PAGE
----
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Considering errors in donor samples [Table 2], all were minor events of which 42 (64.6%) were clerical errors mostly including transcription errors and 23 (35.4%) technical errors of which 11 events were related to the failure of washing red cell during performing blood grouping. As shown in [Table 1], there were 2 events of incorrect component issue not resulting in wrong blood transfusion. There were 11 errors in blood component ordering where 3 cases were transfused cryoprecipitate-poor plasma instead of cryoprecipitate and vice versa. For the other 7 patients correction of order was made before transfusions.

Out of total 72,381 requisitions for blood and blood components, 12,379 (17.1%) were received in the morning shift, and 45,732 (63.2%) and 14270 (19.7%) received in evening and night shifts, respectively. Depicting the types of requisitions, 59,343 (82%) were routine, 8622 (11.9%) urgent and 4416 (6.1%) were immediate. The distribution of human errors on patient's pretransfusion sample per 1000 requisitions received is described in [Table 1]. The overall error frequency per 1000 requisitions was 2.26. Considering 164 errors in pretransfusion testing samples 107 (65.2) were observed in night shift, 33 (20.1%) in evening shift, and 24 (14.6%) in the morning shift. Therefore, the error frequency per 1000 requisitions was observed highest in the night shift (7.5/1000) followed by morning (1.9/1000) and evening (0.72/1000) shifts. Of the 65 errors associated with donor samples, 43 (66.2%) were observed in the night shift. All 19 technical errors related to donor samples were due to deviation from the departmental standard, operating procedures (SOP) of which 14 (73.7%) happened at night shift.


  Discussion Top


“Near miss” events are preventable and they reflect the lacunae occurring both in the production of blood components and their transfusion to patients.[9] Of the total requisitions received, 0.23% of errors were observed in the present study. In the developed countries, though the infectious risk has reduced remarkably, the noninfectious risk such as misadministration of blood components still prevail and is estimated to be 1 in 12,000 units while the risk of fatal acute hemolytic transfusion reaction due to error ranges between 1 in 600,000-1 in 800,000.[6],[10] In France, in 1994, a hemovigilance network for reporting of adverse transfusion events and their causes started as a mandatory nationwide scheme while in 1996, the United Kingdom launched SHOT, a voluntary confidential hemovigilance system. By the year 2001, many countries implemented hemovigilance system.[11] The hemovigilance program of India is comparatively a new government initiative which is voluntary today with an objective to make it mandatory in the future. Out of the total 229 extrinsic errors, majority (191, 83.4%) was clerical, and the patient bedside was the major site of deviations that constituted 66% of all clerical errors. These errors were in varied form and described in [Table 1]. As per the American Association of Blood Banks standards each sample drawn for pretransfusion testing is labeled at the bedside and that there is a mechanism to identify the phlebotomist.[12] The root cause analyzed for labeling errors revealed failure to label at the bedside or labeling two or three samples at the same time. Our results are in coherence with the findings of Sharma et al. where approximately 87% of all errors were at bedside.[13] In the United States, FDA reported human error as the major cause of 355 transfusion-associated mortalities between 1976 and 1985, and patient bedside as the major site for these errors.[14] Bedside transfusion errors leading to serious morbidity has also been highlighted by the SANGUIS study group and Mercuriali et al.[15],[16] In the current study, 22.6% human errors occurred in the blood bank during pretransfusion testing or issue of blood or blood components. Considering errors in pretransfusion testing samples as well as blood donor samples, the frequency of clerical errors outnumbered the technical errors (81.7% vs. 18.3%). When analyzed, most errors occurred as a result of shortcuts, failure to follow defined and approved protocols, attention deficit, and failure to recognize the importance of each procedure. Sidhu et al. concluded that errors in sample labeling, inappropriate request, and errors in sample receiving were the most frequent high-risk errors in pretransfusion testing.[17]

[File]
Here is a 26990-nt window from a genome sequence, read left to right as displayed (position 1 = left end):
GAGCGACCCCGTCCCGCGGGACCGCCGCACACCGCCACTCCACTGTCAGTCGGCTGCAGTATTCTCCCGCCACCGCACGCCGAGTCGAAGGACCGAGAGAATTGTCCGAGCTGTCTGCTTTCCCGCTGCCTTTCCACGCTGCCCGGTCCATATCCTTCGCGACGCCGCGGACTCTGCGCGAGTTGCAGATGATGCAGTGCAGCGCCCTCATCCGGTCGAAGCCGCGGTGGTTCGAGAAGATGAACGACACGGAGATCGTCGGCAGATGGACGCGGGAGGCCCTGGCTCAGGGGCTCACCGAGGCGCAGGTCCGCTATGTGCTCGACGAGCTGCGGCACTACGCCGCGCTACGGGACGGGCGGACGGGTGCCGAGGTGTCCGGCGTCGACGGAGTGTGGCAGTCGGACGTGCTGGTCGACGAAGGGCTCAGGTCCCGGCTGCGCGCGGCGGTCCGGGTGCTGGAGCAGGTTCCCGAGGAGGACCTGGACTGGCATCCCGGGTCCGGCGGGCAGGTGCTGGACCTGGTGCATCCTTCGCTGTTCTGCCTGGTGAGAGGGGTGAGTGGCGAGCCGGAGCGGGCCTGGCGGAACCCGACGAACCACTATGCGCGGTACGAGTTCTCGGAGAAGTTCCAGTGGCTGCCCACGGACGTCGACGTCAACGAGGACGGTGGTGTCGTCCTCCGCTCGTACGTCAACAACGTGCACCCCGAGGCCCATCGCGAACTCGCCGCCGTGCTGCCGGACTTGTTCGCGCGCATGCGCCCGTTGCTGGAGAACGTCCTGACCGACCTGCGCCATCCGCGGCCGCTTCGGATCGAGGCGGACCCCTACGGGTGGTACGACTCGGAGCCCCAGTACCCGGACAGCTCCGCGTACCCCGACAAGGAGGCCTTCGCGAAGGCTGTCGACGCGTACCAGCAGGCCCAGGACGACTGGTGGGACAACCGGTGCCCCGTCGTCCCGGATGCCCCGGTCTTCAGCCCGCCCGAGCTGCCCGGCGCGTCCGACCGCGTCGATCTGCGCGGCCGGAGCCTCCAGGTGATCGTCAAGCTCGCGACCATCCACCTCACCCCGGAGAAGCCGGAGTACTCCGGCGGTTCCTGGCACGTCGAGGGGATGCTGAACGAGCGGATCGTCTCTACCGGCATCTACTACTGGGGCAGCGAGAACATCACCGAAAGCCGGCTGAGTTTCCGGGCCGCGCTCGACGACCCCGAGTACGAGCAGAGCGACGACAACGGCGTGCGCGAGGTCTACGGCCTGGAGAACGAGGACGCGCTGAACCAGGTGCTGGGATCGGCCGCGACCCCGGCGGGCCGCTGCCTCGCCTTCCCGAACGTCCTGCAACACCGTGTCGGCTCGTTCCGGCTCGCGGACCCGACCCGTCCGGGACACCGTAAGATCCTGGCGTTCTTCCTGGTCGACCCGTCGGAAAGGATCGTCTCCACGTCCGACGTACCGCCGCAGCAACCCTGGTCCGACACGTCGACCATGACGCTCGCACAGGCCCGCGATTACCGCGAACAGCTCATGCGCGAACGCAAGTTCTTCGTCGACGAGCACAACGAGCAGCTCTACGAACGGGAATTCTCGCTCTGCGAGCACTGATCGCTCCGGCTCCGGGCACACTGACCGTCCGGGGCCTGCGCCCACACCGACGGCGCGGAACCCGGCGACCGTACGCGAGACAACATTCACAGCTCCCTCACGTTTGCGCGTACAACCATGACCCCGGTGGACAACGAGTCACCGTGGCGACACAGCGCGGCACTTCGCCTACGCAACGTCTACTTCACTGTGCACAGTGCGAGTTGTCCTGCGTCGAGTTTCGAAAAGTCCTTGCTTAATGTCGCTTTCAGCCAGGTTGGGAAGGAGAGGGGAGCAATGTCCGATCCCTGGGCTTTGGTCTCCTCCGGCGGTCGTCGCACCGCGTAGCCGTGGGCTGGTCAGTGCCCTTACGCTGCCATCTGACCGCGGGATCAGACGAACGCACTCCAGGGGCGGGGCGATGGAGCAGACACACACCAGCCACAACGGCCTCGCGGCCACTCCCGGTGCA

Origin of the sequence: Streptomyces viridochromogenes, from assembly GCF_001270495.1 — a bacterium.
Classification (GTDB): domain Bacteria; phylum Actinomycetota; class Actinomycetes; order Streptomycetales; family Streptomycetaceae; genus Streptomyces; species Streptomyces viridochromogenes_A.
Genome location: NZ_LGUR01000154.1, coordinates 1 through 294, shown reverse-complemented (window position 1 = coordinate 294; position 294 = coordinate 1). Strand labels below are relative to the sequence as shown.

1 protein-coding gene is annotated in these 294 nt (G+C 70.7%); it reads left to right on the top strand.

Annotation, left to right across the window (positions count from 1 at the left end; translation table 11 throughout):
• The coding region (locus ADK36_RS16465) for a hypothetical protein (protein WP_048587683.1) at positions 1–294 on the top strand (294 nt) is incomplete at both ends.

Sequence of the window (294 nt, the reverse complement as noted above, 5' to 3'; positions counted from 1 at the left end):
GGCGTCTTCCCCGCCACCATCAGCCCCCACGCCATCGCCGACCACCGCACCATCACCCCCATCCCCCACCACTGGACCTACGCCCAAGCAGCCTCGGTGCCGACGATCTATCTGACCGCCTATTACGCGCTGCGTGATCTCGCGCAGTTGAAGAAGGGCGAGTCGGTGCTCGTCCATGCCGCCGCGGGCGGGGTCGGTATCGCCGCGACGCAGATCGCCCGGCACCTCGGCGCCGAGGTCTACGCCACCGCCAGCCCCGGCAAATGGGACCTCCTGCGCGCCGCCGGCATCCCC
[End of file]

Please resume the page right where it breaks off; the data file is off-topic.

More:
The current study revealed 11 incidences of wrong blood component ordering and 3 patients receiving incorrect blood components. Lack of adequate knowledge was the most common cause of such error. Fortunately, there was no any mortality because all inappropriate transfusions were in the form of incorrect component transfusion and not relating to ABO mismatch. Evaluating the errors that occurred outside the blood bank majority (65.2%) occurred during the night shift. A look back revealed higher number (7693 of 13,038, 59%) of urgent or immediate types of requisitions at night, in addition to reduced number of nursing staff at night shift. Relatively, fewer errors were reported during the morning and evening shifts. Of the 7693 urgent and immediate requisitions at night, 4932 (64.1%) were from 3 specific specialties, namely, emergency and trauma, critical care medicine and medical oncology. Owing to inadequate staff, we anticipate underreporting and nondocumentation of errors at night. Our intention was not only to detect errors in the entire transfusion chain but also to identify the critical areas breached so as to implement necessary corrective measures in the error-prone areas. We found that the majority of errors were related to bedside sample labeling. Similar were the findings of previous authors who observed deficiency in performance during bedside sampling.[18],[19] Attention should be on the entire process of transfusion service rather the blood safety with implementation of error avoidance measures at each critical step with greater attention on the receiving end of the transfusion chain. It is important to examine human errors along with the understanding of the underlying issues that can contribute to an error. Besides education and training, maintaining confidentiality on fault reporting is one of the best ways to encourage event reporting.[9] As commented by Callum et al., education of the medical and nursing staff is necessary but in itself, insufficient to reduce the frequency, and severity of events.[9]